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California, 7 Other States Push to Get More Zero Emission Vehicles on Road


In the past three years, Americans have bought just 140,000 electric and plug-in hybrid cars. But sales are increasing. They more than tripled in 2012.

Now the governors of eight states have signed an agreement to take steps they hope will increase the market share of Zero Emission Vehicles.

“We’re in the midst of a transformation, our job is to try to make it happen faster and more successfully,” says Mary Nichols, Chair of the California Air Resources Board.

Nothing is final, but the states hope to take steps such as buying Zero Emission Vehicles for their government fleets and giving financial incentives to consumers.

"We’re sharing information, we’re sharing best practices and we’re going to be working on some concepts about basically what kind of incentives, what kind of programs what kind of training are going to be needed to overcome whatever barriers are out there,” says Nichols.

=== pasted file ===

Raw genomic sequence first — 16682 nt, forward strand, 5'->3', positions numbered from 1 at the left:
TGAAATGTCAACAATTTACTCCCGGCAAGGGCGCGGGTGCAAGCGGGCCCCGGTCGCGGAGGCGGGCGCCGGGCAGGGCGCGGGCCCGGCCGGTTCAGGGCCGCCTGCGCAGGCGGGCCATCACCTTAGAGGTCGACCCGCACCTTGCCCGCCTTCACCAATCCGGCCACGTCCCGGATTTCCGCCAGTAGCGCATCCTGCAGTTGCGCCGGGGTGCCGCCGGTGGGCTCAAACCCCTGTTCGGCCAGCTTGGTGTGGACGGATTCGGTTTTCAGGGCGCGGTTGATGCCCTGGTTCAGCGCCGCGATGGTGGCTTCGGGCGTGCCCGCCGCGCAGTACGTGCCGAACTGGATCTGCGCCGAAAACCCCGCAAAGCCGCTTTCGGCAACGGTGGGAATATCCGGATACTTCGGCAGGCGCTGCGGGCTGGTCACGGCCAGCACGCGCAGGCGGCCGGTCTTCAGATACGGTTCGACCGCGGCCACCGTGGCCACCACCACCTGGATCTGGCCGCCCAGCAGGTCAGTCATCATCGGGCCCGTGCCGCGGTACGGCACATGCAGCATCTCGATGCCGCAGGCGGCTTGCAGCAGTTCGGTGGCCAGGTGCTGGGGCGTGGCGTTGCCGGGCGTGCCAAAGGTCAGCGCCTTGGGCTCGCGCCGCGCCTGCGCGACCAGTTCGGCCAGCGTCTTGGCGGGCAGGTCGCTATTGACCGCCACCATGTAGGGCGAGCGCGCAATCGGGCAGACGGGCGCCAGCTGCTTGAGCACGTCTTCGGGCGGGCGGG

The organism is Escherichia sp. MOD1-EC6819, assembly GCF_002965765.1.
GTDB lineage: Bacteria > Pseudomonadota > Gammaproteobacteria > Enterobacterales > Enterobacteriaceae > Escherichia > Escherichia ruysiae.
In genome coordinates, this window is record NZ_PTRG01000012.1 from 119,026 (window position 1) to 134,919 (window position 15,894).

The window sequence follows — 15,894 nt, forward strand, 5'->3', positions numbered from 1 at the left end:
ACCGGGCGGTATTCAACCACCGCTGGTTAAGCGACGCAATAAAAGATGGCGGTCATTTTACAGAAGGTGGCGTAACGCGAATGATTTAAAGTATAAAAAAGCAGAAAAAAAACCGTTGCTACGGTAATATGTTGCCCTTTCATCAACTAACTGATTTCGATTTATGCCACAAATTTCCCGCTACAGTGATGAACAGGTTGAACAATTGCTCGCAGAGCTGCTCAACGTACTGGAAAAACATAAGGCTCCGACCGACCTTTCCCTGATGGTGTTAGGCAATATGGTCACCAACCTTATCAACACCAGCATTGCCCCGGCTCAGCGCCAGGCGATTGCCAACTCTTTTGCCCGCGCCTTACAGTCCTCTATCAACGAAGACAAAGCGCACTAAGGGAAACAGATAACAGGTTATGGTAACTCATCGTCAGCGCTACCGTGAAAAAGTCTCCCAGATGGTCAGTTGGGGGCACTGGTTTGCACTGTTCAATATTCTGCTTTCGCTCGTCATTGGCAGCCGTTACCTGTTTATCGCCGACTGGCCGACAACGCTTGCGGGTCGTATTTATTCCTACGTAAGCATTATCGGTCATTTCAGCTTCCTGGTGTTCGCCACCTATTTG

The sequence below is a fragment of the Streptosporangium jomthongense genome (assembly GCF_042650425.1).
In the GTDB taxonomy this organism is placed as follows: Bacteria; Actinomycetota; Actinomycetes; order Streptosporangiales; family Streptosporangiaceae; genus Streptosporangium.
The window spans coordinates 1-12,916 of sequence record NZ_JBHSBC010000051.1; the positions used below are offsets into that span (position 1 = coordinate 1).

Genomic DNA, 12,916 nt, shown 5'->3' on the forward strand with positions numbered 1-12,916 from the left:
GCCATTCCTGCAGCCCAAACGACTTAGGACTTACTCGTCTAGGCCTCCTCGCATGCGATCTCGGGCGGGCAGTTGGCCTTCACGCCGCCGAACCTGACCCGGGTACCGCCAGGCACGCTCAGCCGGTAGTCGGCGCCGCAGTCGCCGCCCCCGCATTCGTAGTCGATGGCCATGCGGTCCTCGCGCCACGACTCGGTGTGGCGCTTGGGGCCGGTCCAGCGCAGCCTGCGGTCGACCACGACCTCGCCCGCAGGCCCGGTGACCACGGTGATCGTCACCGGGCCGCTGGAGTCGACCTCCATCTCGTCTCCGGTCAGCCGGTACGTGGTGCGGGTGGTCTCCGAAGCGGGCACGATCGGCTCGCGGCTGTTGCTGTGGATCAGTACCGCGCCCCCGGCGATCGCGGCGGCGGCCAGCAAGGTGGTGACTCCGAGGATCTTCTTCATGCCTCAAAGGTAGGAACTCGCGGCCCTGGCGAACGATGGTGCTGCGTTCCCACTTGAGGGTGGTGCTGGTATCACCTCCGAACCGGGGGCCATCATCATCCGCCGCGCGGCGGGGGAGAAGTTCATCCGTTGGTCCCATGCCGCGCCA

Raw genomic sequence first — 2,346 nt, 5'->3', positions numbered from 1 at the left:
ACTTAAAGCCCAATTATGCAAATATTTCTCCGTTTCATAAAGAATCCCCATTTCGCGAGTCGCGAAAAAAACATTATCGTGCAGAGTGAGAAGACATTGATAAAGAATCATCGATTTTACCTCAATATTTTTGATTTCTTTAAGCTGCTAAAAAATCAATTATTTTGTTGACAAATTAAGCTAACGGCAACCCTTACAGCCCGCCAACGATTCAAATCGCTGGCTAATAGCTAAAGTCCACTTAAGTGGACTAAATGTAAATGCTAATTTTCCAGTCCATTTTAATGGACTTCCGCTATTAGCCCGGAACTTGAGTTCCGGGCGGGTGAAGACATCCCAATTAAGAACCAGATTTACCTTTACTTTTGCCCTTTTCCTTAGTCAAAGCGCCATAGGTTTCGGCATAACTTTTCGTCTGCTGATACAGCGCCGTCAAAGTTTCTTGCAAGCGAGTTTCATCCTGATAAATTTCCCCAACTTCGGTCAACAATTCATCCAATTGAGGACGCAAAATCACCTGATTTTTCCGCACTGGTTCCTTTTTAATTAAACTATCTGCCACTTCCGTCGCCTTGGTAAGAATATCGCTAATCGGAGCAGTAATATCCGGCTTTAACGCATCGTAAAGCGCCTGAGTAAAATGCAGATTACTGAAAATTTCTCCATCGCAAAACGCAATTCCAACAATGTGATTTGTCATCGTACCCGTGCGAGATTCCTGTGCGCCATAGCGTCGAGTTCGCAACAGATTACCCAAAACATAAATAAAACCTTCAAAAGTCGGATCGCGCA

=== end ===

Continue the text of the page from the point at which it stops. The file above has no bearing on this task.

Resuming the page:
Automotive analysts say those financial incentives may be crucial, as consumers site cost as the number one barrier to buying zero emission cars.

The eight states signing the agreement represent 23 percent of the US car market.

In order to meet the states' goal, one in seven new car sales in those states would have to be a zero emissions vehicle.


Amy Quinton

Former Environment Reporter

Amy came to Sacramento from New Hampshire Public Radio (NHPR) where she was Environment Reporter. Amy has also reported for NPR member stations WFAE in Charlotte, WAMU in Washington D.C. and American Public Media's "Marketplace."  Read Full Bio 

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